>        It is time to deal seriously with nostalgia for the "good old days" of organic agriculture, that never really existed.  The fraud and ignorance that existed when everyone had their own standard is nothing we should want to return.  There is a cost involved in offering the public third-party certified organic products.  Anyone who wants to make these claims should be willing to contribute.  If you want to identify who is getting the short end of the stick, ask yourself this.  What about the growers who pay their dues and receive no protection from the state and federal agencies who are pledged to eliminate fraud?  What about the increasing number of questionable labels backed by foundation money that undermine certified organic?  What about the whole phony "Local" verses "Organic" campaign that clearly has some BIG money behind it?  Divide and conqueror, it is an old story, but it still works. 
>   Jim Moses 
>   Vicki Morrone <[log in to unmask]> wrote:
>     Hey folks
>     This is an interesting alternative to certified organic and probably
>     would do well at small markets and farmers markets, at this time. But
>     then a farmer could combine organic certification with the farmer pledge
>     that MOFFA is promoting and cover all the bases and be able to sell
>     foods labeled organic. 
>     Have you looked into Certified Naturally Grown? It's a great
>     alternative and self governing as it was in the old days of Organic. You
>     rely on other local farmers, customers or the County Extension to inpect
>     your farm.
>     It's a non profit organization. They do ask for donations and they also
>     sell stickers with the CNG logo. You can download brochures online for
>     hand outs explaining the program. The website address is
>     They have a questionaire to cover all aspects of Naturally Grown so
>     inspection is easy and informative to the consumer, too. 
>     I wonder if this program is catching on yet in California?  
>     -----Original Message-----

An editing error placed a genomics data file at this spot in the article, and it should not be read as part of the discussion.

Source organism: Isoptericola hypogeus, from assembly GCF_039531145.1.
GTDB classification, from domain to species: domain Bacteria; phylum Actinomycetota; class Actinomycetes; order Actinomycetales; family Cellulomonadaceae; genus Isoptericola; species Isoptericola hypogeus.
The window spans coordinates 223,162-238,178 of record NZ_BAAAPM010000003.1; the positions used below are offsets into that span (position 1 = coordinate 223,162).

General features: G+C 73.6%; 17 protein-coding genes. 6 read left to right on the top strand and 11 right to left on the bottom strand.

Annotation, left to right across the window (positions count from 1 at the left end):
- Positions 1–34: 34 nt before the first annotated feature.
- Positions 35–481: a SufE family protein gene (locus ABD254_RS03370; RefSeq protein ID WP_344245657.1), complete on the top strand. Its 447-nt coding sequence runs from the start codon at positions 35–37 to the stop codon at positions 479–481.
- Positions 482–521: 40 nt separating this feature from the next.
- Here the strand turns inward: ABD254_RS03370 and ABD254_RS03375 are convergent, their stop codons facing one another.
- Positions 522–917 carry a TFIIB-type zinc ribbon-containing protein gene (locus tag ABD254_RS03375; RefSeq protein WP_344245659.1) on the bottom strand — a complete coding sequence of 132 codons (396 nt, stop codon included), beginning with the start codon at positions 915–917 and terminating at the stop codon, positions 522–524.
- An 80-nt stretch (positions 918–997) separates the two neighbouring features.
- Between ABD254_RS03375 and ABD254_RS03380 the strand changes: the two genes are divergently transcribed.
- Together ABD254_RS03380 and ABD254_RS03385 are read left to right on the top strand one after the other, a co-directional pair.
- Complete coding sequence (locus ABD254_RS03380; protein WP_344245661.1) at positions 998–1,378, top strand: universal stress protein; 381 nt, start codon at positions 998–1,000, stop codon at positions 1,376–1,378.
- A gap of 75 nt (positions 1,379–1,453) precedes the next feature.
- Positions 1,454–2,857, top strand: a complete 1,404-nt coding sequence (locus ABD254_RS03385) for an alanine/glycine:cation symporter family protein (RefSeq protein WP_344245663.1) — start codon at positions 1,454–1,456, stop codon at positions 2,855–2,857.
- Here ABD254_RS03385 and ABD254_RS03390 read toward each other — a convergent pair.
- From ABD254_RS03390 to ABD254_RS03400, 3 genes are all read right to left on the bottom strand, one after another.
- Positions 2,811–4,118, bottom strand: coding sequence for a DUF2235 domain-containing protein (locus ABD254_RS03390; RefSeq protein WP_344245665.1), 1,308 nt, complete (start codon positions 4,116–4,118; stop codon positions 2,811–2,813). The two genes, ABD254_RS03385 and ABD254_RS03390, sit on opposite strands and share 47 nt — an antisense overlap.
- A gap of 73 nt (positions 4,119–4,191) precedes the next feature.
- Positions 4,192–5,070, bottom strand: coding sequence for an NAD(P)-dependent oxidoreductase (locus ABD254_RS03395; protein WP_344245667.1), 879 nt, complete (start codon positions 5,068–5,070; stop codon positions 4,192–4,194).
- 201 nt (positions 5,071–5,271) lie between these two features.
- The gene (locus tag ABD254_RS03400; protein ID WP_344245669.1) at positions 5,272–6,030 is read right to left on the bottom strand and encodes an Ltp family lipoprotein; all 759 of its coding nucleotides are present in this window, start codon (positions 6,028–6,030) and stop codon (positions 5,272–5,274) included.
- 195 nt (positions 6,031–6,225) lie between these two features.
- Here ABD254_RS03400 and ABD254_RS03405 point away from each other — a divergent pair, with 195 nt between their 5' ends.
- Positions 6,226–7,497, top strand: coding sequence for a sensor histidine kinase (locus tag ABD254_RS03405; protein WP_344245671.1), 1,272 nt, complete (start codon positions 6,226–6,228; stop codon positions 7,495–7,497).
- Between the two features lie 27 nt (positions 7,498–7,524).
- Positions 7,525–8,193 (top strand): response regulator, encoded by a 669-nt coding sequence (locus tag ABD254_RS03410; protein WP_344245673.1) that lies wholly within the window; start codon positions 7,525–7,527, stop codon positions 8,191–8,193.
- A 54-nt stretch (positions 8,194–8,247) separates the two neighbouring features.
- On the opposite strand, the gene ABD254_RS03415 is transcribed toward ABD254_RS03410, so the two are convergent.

>     >From: Douglas Hinds 
>     >Sent: Mar 10, 2007 3:03 PM
>     >To: [log in to unmask]
>     >Subject: Re: [SANET-MG] organic vs. local... 
>     >
>     most left because of the State and USDA take over of the
>     >> word organic, we were the volunteers of America now we are forced
>     >> slaves to the USDA the certifier and the inspector and the state.
>     >> On years like this one with the freeze they make their money even
>     >> when I loose money. hehe . My customers that I had for years
>     >> forced me to be certified after the USDA takeover if I wanted to
>     >> keep selling to them so if I want to tell my customer I'm organic
>     >> I have to pay the organic police. 
>     >
>     >We knew this would happen, ahead of time, of course (and there
>     >weren't that many of us that knew what to expect).
>     >
>     >> I pay a organic tax because I don't use anything.
>     >
>     >You pay the penalty for the OFPA's having the wrong focus. (And third
>     >party certification became a big industry, with greater authority
>     >than the farmers themselves, thanks to OFPA).
>     >
>     >> I have to fill out reports and pay the USDA saying I don't use
>     >> anything while the USDA will not label GMOs, pesticides,
>     >> herbicides, fertilizers that kill life on the earth. Its all
>     >> backwards.